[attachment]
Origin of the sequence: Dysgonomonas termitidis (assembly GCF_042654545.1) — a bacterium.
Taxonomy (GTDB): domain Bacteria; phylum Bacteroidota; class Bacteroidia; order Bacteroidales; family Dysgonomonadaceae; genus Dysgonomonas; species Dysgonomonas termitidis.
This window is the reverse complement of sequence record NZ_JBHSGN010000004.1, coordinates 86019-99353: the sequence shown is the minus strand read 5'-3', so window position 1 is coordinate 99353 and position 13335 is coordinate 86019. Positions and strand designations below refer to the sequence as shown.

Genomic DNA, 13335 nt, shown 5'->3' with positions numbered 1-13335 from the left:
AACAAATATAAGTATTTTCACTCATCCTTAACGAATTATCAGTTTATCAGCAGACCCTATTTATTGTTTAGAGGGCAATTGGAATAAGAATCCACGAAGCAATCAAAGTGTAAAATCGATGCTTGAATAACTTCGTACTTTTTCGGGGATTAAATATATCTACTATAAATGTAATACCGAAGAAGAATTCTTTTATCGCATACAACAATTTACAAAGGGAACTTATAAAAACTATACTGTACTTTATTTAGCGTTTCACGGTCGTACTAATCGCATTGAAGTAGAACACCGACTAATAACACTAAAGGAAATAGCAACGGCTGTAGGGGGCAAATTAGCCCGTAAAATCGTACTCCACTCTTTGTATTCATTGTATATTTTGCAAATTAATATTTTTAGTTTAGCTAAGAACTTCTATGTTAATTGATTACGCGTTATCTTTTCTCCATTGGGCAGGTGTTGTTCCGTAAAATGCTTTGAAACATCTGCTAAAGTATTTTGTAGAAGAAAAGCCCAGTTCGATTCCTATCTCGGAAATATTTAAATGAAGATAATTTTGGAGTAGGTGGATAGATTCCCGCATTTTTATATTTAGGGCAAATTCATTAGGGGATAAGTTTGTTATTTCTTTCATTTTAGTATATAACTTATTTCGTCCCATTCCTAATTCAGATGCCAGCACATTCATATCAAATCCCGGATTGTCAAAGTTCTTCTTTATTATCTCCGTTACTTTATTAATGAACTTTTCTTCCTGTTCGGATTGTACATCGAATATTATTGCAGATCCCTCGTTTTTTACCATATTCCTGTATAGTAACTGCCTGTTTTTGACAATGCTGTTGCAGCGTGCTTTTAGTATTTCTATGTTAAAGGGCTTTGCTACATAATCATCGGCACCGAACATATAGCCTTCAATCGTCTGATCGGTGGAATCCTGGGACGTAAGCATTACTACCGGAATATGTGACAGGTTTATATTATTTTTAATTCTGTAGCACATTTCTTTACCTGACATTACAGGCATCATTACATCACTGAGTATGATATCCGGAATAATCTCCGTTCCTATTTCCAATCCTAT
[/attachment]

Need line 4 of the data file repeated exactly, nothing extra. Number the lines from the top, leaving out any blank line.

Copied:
Genomic DNA, 13335 nt, shown 5'->3' with positions numbered 1-13335 from the left: